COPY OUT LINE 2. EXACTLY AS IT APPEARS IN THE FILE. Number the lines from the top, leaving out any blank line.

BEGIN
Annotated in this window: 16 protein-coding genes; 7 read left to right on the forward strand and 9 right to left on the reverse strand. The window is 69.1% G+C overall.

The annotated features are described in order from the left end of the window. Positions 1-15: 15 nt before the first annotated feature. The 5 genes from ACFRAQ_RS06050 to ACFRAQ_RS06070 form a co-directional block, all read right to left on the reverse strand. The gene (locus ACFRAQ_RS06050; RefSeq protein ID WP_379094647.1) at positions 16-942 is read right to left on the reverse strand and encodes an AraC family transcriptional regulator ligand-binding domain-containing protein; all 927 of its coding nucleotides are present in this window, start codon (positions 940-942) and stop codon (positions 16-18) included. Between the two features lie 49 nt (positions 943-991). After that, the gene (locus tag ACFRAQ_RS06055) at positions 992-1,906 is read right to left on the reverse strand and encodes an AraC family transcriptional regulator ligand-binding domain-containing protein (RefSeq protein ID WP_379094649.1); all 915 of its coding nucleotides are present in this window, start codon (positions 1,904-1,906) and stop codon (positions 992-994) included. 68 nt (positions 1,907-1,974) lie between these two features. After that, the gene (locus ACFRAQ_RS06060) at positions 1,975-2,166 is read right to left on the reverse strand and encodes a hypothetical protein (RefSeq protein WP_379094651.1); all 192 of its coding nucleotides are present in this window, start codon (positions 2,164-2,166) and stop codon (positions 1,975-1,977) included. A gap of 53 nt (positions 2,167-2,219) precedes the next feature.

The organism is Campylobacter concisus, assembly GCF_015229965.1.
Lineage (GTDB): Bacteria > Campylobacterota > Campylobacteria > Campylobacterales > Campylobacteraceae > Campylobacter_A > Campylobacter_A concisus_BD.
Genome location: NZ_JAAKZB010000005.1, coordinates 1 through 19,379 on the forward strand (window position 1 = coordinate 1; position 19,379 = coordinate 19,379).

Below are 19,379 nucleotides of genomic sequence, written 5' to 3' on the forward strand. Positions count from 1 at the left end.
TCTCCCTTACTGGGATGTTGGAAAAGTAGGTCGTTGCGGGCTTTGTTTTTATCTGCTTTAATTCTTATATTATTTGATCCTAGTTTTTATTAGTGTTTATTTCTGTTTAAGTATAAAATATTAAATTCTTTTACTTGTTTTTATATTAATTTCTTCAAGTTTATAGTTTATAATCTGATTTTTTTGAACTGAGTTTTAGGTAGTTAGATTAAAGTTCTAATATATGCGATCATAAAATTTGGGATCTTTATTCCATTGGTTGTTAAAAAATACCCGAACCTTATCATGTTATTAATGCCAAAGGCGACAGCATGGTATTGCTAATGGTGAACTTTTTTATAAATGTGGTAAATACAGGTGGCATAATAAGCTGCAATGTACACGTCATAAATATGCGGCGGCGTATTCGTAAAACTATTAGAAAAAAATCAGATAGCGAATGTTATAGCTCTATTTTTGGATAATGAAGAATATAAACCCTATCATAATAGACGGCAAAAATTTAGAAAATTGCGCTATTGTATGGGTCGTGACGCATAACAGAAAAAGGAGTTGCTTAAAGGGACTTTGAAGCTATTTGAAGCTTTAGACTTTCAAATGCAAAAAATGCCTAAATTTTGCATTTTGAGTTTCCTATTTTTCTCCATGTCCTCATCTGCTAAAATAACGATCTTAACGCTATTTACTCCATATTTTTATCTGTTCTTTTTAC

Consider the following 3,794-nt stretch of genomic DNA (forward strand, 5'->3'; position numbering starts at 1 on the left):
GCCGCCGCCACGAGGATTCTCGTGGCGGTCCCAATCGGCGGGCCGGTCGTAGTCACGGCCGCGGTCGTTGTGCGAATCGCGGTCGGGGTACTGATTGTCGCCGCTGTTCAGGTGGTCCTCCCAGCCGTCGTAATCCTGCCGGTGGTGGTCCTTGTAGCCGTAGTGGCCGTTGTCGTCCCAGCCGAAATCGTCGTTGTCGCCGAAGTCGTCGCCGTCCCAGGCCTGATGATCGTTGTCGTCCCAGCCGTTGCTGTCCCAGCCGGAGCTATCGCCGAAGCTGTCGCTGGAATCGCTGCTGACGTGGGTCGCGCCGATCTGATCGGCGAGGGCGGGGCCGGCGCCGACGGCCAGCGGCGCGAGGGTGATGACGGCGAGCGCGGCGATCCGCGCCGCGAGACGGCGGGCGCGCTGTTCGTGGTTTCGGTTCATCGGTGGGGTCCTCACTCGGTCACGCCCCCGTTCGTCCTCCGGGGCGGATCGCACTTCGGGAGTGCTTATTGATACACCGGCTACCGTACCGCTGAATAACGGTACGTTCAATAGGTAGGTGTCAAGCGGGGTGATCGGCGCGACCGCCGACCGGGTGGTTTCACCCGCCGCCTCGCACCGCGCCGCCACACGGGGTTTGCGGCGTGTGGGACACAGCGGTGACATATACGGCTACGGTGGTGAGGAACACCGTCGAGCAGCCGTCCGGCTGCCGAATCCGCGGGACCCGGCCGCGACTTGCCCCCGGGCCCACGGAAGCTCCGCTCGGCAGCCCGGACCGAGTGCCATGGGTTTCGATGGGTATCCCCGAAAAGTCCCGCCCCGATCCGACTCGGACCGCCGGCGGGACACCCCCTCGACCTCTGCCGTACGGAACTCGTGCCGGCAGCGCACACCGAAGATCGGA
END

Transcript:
The annotated features are described in order from the left end of the window. Positions 1-15: 15 nt before the first annotated feature. The 5 genes from ACFRAQ_RS06050 to ACFRAQ_RS06070 form a co-directional block, all read right to left on the reverse strand. The gene (locus ACFRAQ_RS06050; RefSeq protein ID WP_379094647.1) at positions 16-942 is read right to left on the reverse strand and encodes an AraC family transcriptional regulator ligand-binding domain-containing protein; all 927 of its coding nucleotides are present in this window, start codon (positions 940-942) and stop codon (positions 16-18) included. Between the two features lie 49 nt (positions 943-991). After that, the gene (locus tag ACFRAQ_RS06055) at positions 992-1,906 is read right to left on the reverse strand and encodes an AraC family transcriptional regulator ligand-binding domain-containing protein (RefSeq protein ID WP_379094649.1); all 915 of its coding nucleotides are present in this window, start codon (positions 1,904-1,906) and stop codon (positions 992-994) included. 68 nt (positions 1,907-1,974) lie between these two features. After that, the gene (locus ACFRAQ_RS06060) at positions 1,975-2,166 is read right to left on the reverse strand and encodes a hypothetical protein (RefSeq protein WP_379094651.1); all 192 of its coding nucleotides are present in this window, start codon (positions 2,164-2,166) and stop codon (positions 1,975-1,977) included. A gap of 53 nt (positions 2,167-2,219) precedes the next feature.